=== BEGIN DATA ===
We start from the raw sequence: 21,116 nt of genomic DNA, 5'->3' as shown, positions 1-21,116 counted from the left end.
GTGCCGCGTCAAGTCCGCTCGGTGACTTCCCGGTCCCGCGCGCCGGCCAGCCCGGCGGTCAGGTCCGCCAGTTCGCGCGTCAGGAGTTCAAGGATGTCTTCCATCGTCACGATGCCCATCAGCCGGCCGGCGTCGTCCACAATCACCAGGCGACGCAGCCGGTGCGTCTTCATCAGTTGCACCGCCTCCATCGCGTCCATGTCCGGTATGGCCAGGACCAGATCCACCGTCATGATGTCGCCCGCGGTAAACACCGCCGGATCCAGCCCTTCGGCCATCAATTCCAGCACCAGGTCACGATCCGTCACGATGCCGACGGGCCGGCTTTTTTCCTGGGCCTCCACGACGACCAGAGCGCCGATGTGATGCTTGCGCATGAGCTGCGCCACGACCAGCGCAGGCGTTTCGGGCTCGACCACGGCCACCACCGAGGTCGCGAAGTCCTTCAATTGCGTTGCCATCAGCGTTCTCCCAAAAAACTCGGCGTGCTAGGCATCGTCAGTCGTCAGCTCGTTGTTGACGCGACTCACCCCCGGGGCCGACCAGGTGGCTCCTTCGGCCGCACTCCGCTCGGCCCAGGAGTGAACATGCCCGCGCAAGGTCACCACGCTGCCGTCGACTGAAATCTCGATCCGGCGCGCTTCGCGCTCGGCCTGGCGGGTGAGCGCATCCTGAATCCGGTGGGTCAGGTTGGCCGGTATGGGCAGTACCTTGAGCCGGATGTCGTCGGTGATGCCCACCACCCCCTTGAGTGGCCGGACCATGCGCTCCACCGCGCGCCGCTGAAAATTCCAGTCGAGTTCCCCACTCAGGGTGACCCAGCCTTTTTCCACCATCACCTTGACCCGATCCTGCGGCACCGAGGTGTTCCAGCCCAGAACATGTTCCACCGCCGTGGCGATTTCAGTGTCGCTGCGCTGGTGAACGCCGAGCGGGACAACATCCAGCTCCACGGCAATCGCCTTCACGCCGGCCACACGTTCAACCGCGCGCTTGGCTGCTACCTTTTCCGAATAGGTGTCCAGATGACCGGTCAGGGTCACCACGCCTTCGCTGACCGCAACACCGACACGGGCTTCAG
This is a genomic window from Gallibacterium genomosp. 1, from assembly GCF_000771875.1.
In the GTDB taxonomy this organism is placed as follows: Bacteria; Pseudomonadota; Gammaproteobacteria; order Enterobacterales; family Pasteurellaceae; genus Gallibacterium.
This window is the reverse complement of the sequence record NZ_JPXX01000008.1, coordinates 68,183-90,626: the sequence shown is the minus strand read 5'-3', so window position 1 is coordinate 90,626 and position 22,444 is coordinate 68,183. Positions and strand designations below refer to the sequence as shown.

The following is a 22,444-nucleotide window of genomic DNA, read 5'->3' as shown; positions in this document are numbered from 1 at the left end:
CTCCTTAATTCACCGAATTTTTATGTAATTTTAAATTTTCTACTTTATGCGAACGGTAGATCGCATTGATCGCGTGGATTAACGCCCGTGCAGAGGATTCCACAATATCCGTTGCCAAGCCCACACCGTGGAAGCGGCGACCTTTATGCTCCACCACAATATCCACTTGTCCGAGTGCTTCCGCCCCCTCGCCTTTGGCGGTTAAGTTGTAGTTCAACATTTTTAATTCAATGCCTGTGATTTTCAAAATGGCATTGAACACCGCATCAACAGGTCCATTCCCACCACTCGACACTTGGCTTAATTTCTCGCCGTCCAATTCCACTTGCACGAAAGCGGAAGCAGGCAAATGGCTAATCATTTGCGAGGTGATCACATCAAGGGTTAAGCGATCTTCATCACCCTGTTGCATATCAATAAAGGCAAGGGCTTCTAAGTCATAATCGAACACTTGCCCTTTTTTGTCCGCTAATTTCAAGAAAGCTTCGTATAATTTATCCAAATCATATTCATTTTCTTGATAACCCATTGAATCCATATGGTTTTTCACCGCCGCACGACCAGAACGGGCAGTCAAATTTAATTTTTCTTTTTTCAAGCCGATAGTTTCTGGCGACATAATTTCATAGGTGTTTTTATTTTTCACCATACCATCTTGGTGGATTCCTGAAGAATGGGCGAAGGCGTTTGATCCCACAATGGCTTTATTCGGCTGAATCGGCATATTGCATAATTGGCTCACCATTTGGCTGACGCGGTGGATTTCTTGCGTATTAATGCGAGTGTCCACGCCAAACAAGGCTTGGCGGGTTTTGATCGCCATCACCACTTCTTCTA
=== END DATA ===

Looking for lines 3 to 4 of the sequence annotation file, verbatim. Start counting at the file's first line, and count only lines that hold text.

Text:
This is a genomic window from Gallibacterium genomosp. 1, from assembly GCF_000771875.1.
In the GTDB taxonomy this organism is placed as follows: Bacteria; Pseudomonadota; Gammaproteobacteria; order Enterobacterales; family Pasteurellaceae; genus Gallibacterium.